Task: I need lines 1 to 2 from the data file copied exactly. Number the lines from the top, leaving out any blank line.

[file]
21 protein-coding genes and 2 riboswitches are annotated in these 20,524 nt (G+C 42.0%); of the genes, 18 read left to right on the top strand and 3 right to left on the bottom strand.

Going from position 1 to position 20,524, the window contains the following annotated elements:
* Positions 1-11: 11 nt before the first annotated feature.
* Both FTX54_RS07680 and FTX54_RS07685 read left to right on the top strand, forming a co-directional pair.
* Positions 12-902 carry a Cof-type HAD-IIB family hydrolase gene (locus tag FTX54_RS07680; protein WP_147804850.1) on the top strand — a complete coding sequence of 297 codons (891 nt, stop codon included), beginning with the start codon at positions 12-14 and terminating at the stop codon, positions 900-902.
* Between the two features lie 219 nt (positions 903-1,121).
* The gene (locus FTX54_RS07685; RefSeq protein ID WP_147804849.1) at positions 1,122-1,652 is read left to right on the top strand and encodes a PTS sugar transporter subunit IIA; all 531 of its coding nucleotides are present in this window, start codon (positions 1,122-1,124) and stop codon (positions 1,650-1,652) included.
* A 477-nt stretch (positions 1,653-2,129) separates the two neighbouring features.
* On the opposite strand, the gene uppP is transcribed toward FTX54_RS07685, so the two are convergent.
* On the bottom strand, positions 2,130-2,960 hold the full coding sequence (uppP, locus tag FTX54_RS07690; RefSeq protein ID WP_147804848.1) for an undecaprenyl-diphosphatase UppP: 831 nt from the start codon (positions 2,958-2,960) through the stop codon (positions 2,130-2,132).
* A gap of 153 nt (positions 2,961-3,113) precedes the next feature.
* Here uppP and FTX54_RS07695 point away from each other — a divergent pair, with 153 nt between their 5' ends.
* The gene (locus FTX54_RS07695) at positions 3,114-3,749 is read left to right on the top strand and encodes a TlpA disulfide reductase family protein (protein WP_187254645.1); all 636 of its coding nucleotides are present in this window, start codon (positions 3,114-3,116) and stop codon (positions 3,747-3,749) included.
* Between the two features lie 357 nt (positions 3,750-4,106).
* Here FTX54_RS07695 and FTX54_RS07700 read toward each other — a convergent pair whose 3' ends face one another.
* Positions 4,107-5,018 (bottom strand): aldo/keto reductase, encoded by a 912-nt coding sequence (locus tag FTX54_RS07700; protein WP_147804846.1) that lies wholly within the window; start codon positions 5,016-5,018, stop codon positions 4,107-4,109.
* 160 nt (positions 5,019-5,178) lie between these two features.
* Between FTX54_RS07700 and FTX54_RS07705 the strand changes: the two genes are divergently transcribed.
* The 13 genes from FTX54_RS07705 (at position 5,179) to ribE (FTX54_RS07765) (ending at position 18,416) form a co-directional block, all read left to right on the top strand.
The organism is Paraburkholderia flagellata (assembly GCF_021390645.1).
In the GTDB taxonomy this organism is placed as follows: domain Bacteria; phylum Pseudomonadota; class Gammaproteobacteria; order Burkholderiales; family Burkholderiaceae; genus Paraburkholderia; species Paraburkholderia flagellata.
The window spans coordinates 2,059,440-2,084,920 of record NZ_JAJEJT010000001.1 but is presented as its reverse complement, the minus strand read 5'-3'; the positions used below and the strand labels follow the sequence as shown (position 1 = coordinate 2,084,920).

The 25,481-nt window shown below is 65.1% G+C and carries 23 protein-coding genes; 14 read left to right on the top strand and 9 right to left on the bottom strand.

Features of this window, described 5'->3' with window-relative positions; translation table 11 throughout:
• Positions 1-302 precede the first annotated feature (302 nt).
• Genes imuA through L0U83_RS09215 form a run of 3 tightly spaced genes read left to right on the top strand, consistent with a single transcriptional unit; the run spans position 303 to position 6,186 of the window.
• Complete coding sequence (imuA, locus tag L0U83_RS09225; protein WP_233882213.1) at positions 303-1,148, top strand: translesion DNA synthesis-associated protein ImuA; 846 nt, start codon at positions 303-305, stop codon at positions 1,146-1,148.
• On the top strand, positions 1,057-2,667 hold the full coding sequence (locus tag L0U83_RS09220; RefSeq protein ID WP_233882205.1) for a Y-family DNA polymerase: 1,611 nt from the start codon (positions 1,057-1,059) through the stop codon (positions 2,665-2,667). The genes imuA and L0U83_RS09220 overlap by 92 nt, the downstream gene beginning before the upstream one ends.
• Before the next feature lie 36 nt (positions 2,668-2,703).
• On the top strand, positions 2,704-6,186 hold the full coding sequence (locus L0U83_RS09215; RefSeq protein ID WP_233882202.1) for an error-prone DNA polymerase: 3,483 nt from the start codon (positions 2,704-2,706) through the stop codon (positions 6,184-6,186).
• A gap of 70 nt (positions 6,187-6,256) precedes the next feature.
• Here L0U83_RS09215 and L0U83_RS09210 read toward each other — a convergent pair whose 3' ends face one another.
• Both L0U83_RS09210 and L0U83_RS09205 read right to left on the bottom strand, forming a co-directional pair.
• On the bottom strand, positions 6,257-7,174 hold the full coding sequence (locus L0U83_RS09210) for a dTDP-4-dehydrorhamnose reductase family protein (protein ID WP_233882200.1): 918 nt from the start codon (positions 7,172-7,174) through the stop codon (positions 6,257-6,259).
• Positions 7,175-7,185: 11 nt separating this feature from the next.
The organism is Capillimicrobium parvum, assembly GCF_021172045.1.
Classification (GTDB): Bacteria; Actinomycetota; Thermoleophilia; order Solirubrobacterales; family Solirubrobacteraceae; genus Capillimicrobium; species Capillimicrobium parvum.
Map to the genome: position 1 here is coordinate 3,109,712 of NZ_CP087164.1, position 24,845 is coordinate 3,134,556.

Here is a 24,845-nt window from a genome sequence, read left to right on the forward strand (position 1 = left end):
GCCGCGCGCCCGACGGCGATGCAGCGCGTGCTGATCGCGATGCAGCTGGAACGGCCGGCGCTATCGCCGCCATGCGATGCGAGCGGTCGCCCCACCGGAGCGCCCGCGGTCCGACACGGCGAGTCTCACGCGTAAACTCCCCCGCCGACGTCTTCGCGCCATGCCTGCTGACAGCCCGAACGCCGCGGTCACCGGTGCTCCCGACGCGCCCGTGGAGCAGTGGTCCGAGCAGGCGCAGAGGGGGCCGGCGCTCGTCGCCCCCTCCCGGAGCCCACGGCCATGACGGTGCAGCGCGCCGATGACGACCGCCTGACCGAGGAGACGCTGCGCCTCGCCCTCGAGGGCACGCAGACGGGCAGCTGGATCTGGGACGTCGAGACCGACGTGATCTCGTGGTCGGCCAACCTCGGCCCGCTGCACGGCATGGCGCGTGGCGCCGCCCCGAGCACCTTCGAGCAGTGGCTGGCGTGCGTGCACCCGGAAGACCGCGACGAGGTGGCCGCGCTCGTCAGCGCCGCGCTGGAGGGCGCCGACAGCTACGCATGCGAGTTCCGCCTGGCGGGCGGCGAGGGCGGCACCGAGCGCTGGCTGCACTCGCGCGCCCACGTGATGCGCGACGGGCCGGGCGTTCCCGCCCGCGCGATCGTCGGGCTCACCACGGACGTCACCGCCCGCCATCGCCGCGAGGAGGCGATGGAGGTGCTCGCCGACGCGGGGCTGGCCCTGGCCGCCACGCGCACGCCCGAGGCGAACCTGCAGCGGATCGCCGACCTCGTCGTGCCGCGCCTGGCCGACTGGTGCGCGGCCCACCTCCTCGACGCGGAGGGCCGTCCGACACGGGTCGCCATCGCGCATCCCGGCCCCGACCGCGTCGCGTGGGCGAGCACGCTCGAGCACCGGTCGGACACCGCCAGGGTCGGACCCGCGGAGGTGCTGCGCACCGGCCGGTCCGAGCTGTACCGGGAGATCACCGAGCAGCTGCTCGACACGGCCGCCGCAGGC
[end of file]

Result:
21 protein-coding genes and 2 riboswitches are annotated in these 20,524 nt (G+C 42.0%); of the genes, 18 read left to right on the top strand and 3 right to left on the bottom strand.

Going from position 1 to position 20,524, the window contains the following annotated elements: